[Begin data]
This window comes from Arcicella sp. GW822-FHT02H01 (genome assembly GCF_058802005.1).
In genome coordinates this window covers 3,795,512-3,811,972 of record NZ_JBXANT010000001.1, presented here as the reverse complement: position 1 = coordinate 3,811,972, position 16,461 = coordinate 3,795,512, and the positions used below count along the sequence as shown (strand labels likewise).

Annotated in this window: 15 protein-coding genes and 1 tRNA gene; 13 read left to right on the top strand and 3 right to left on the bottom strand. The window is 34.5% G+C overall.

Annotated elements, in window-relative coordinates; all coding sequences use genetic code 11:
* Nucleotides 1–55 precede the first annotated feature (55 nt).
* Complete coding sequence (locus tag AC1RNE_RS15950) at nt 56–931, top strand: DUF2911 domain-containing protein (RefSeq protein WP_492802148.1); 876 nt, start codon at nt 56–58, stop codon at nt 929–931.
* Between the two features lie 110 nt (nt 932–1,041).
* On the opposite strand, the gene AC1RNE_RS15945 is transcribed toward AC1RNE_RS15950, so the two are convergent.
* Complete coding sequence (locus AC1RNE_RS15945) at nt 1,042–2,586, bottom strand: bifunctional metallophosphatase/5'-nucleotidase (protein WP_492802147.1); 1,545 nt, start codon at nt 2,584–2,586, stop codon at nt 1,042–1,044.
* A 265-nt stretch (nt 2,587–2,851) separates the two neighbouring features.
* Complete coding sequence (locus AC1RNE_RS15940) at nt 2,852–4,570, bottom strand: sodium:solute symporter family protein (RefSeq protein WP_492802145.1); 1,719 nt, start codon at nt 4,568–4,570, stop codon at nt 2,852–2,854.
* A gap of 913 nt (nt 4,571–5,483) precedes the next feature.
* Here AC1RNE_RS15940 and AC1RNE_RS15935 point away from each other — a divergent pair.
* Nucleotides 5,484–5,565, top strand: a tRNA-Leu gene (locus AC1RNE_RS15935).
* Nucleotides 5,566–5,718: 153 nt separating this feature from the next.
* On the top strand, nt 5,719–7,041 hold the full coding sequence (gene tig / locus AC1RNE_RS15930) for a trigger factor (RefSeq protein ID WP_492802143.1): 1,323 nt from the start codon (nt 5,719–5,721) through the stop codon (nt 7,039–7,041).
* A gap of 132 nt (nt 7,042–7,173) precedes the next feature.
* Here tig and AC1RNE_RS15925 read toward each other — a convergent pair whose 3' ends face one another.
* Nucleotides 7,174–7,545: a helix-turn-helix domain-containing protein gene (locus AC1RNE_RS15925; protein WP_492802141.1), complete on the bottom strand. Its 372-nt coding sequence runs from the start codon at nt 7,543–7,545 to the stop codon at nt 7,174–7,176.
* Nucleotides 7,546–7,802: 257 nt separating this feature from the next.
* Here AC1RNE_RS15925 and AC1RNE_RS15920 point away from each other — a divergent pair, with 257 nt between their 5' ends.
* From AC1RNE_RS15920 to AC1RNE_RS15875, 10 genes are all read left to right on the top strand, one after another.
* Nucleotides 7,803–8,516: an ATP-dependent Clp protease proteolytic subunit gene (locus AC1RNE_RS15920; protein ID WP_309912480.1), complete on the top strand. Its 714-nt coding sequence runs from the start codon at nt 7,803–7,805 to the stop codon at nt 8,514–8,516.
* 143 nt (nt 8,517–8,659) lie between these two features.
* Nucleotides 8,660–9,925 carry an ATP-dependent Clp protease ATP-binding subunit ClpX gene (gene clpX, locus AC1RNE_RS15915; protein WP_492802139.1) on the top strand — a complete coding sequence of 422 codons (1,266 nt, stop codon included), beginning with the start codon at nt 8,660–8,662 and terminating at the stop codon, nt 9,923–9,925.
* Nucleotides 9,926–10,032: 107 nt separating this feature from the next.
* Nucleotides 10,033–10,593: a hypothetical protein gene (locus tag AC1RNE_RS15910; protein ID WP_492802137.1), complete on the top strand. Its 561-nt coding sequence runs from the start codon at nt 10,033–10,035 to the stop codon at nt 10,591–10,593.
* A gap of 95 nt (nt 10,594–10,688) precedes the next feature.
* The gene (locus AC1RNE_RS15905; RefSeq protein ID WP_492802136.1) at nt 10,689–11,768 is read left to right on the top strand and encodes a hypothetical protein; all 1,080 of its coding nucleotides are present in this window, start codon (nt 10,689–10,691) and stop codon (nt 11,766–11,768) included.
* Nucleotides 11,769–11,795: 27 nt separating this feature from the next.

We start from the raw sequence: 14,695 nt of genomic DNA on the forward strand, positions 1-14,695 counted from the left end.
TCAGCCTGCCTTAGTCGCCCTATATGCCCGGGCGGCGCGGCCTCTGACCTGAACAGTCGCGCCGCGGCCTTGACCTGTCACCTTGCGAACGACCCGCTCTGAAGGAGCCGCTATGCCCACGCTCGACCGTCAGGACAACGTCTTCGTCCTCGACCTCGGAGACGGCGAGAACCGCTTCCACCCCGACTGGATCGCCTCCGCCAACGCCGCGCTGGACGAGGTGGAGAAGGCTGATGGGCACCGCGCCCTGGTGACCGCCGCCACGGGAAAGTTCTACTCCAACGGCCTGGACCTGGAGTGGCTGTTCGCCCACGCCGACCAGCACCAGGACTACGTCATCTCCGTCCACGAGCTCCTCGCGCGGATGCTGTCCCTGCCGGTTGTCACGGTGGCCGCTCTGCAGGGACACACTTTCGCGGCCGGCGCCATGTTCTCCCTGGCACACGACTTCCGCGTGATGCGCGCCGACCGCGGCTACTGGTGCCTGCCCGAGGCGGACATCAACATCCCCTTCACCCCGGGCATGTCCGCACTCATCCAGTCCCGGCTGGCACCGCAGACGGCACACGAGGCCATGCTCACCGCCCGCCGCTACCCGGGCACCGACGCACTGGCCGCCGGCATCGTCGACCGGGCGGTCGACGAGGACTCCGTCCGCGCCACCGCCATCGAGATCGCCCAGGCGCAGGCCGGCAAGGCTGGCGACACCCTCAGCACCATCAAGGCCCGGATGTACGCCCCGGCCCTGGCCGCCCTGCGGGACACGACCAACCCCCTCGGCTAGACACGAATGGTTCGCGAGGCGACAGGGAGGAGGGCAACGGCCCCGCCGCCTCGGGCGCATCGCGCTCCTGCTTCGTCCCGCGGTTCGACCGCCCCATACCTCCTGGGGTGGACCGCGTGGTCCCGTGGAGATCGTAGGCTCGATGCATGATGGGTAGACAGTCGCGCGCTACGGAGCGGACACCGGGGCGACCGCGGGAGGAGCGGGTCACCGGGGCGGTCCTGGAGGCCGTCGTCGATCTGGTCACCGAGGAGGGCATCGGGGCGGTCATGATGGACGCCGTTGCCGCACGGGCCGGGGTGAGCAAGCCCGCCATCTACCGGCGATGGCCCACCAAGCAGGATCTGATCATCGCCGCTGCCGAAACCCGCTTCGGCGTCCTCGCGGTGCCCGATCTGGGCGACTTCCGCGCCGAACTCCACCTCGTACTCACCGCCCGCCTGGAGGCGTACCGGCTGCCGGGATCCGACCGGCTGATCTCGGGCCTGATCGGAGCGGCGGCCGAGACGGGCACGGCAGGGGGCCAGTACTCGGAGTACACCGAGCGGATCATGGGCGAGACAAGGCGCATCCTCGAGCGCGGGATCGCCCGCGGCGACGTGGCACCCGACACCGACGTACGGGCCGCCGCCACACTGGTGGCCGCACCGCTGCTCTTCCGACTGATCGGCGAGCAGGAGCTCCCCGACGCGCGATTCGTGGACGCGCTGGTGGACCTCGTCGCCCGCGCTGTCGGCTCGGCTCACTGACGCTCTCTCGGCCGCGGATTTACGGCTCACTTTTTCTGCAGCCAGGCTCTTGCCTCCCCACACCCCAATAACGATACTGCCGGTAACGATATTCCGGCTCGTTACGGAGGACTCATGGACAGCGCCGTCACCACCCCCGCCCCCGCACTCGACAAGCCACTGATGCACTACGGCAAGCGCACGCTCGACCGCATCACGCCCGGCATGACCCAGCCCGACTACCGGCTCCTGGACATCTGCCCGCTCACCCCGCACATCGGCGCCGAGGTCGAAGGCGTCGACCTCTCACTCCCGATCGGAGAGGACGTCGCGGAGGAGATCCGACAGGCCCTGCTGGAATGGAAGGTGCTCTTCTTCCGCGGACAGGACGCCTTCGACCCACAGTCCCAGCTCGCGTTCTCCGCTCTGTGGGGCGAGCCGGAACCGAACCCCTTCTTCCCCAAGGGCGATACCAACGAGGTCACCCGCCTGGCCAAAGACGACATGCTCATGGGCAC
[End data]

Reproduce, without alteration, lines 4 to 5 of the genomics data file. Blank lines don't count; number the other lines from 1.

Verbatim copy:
Annotated elements, in window-relative coordinates; all coding sequences use genetic code 11:
* Nucleotides 1–55 precede the first annotated feature (55 nt).